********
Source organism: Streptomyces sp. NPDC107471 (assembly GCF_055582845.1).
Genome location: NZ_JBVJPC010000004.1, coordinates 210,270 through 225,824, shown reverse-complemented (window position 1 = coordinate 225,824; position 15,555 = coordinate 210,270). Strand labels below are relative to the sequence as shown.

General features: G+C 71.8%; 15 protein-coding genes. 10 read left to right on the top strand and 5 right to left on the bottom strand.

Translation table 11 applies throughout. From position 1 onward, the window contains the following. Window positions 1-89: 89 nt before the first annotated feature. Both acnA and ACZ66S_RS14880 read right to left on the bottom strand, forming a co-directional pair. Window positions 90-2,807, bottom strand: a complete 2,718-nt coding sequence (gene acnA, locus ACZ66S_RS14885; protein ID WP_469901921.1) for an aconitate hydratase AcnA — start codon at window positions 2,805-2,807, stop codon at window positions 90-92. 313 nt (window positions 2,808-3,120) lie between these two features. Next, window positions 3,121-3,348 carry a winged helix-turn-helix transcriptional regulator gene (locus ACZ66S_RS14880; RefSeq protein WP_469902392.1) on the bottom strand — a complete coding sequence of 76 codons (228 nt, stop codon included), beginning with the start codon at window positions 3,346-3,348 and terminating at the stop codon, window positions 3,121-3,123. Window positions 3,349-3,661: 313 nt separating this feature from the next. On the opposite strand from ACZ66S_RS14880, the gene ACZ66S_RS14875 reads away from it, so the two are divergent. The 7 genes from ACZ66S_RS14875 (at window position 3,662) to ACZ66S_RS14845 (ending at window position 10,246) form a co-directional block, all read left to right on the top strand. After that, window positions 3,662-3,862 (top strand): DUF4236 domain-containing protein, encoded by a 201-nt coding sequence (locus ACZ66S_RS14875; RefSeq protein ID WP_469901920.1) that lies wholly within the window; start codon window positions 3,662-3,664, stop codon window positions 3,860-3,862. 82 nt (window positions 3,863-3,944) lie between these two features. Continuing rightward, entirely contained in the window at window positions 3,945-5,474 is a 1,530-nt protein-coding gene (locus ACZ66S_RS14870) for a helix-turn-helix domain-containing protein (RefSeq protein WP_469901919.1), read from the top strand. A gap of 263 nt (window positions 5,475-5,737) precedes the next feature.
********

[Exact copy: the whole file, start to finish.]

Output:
Source organism: Streptomyces sp. NPDC107471 (assembly GCF_055582845.1).
Genome location: NZ_JBVJPC010000004.1, coordinates 210,270 through 225,824, shown reverse-complemented (window position 1 = coordinate 225,824; position 15,555 = coordinate 210,270). Strand labels below are relative to the sequence as shown.

General features: G+C 71.8%; 15 protein-coding genes. 10 read left to right on the top strand and 5 right to left on the bottom strand.

Translation table 11 applies throughout. From position 1 onward, the window contains the following. Window positions 1-89: 89 nt before the first annotated feature. Both acnA and ACZ66S_RS14880 read right to left on the bottom strand, forming a co-directional pair. Window positions 90-2,807, bottom strand: a complete 2,718-nt coding sequence (gene acnA, locus ACZ66S_RS14885; protein ID WP_469901921.1) for an aconitate hydratase AcnA — start codon at window positions 2,805-2,807, stop codon at window positions 90-92. 313 nt (window positions 2,808-3,120) lie between these two features. Next, window positions 3,121-3,348 carry a winged helix-turn-helix transcriptional regulator gene (locus ACZ66S_RS14880; RefSeq protein WP_469902392.1) on the bottom strand — a complete coding sequence of 76 codons (228 nt, stop codon included), beginning with the start codon at window positions 3,346-3,348 and terminating at the stop codon, window positions 3,121-3,123. Window positions 3,349-3,661: 313 nt separating this feature from the next. On the opposite strand from ACZ66S_RS14880, the gene ACZ66S_RS14875 reads away from it, so the two are divergent. The 7 genes from ACZ66S_RS14875 (at window position 3,662) to ACZ66S_RS14845 (ending at window position 10,246) form a co-directional block, all read left to right on the top strand. After that, window positions 3,662-3,862 (top strand): DUF4236 domain-containing protein, encoded by a 201-nt coding sequence (locus ACZ66S_RS14875; RefSeq protein ID WP_469901920.1) that lies wholly within the window; start codon window positions 3,662-3,664, stop codon window positions 3,860-3,862. 82 nt (window positions 3,863-3,944) lie between these two features. Continuing rightward, entirely contained in the window at window positions 3,945-5,474 is a 1,530-nt protein-coding gene (locus ACZ66S_RS14870) for a helix-turn-helix domain-containing protein (RefSeq protein WP_469901919.1), read from the top strand. A gap of 263 nt (window positions 5,475-5,737) precedes the next feature.